Laser & Photonics Reviews

Cover image for Vol. 6 Issue 3

May 2012

Volume 6, Issue 3

Pages A11–A13, 277–418

  1. Cover Picture

    1. Top of page
    2. Cover Picture
    3. Issue Information
    4. Contents
    5. Reviews
    6. Editor's Choice
    7. Reviews
    8. Erratum
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      Cover Picture: Laser & Photon. Rev. 6(3)/2012

      Article first published online: 4 MAY 2012 | DOI: 10.1002/lpor.201290002

      Thumbnail image of graphical abstract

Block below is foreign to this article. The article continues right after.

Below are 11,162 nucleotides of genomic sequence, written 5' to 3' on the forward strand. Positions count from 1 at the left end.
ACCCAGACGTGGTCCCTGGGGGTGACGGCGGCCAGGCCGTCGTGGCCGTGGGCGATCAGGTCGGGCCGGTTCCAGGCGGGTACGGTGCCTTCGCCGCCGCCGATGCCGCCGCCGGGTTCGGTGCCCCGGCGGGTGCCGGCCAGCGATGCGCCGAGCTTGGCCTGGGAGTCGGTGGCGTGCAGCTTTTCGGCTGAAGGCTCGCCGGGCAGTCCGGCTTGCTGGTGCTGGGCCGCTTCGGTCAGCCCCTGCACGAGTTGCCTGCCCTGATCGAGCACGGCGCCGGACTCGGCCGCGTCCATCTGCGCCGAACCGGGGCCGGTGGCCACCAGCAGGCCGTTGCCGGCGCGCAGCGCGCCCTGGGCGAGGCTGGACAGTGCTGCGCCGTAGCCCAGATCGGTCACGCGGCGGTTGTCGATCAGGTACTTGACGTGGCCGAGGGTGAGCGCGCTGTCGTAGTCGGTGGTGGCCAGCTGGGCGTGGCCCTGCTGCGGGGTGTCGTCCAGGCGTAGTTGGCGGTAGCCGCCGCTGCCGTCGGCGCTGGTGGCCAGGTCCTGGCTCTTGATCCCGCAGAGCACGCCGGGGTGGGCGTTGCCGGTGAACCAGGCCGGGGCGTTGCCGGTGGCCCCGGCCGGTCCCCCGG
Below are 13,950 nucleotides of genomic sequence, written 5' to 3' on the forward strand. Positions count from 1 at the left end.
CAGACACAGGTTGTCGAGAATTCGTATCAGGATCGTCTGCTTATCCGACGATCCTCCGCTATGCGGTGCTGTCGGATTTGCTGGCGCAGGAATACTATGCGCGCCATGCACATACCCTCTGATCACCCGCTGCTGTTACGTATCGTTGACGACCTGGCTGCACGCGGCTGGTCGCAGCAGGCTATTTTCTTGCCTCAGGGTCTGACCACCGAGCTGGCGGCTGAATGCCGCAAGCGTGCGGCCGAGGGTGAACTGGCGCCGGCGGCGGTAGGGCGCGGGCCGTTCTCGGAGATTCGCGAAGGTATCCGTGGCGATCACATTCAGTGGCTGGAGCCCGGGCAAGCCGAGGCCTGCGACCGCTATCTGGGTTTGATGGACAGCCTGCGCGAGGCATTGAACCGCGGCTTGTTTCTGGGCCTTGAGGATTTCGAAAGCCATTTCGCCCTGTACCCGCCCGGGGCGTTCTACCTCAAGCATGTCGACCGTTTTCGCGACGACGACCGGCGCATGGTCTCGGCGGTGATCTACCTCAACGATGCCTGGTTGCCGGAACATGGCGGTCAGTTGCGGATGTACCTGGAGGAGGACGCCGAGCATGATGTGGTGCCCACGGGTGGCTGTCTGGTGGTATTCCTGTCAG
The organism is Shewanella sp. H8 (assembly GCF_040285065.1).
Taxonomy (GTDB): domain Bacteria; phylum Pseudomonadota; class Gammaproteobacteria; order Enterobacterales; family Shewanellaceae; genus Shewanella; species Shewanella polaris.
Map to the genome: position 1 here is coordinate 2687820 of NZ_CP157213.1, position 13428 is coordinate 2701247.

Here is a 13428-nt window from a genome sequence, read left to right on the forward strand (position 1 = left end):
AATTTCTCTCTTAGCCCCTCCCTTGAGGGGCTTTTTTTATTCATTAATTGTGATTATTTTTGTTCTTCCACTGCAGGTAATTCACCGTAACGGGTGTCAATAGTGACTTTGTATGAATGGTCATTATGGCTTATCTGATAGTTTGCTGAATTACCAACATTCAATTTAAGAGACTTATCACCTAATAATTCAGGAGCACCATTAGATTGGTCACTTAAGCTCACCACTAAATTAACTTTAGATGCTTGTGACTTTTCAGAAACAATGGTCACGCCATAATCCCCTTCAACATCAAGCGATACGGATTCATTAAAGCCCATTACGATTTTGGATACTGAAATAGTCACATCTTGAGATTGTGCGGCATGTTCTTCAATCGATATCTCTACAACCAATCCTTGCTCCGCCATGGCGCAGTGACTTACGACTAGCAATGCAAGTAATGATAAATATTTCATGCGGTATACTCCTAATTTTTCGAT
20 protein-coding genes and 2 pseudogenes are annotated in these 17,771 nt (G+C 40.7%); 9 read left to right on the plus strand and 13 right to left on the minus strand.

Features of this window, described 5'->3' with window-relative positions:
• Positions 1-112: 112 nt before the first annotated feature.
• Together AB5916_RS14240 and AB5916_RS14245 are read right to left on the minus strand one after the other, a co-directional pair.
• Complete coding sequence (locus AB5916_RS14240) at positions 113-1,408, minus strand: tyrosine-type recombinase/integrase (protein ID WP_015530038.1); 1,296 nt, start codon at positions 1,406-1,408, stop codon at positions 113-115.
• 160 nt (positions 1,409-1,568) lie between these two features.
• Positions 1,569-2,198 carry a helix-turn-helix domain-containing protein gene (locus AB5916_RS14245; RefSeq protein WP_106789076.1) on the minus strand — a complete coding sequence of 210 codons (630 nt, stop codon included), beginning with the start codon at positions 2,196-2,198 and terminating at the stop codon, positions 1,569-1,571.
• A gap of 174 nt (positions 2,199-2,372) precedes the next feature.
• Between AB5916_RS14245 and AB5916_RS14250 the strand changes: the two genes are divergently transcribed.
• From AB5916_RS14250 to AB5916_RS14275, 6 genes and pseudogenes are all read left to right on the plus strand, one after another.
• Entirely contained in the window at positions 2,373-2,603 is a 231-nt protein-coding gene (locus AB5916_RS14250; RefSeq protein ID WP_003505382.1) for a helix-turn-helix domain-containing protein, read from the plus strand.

Scattering SNOM: Vibrational microspectroscopy techniques are promising tools for obtaining chemical “fingerprints” with nanometer scale spatial resolution or a few to single molecules. (Picture: illustrated by I. Kopf. See D. A. Schmidt, I. Kopf, E. Bründermann, pp. 296–332, in this issue

  2. Issue Information

    1. Top of page
    2. Cover Picture
    3. Issue Information
    4. Contents
    5. Reviews
    6. Editor's Choice
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    8. Erratum
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      Issue Information: Laser & Photonics Reviews 6(3) / 2012

      Article first published online: 4 MAY 2012 | DOI: 10.1002/lpor.201200033

  3. Contents

    1. Top of page
    2. Cover Picture
    3. Issue Information
    4. Contents
    5. Reviews
    6. Editor's Choice
    7. Reviews
    8. Erratum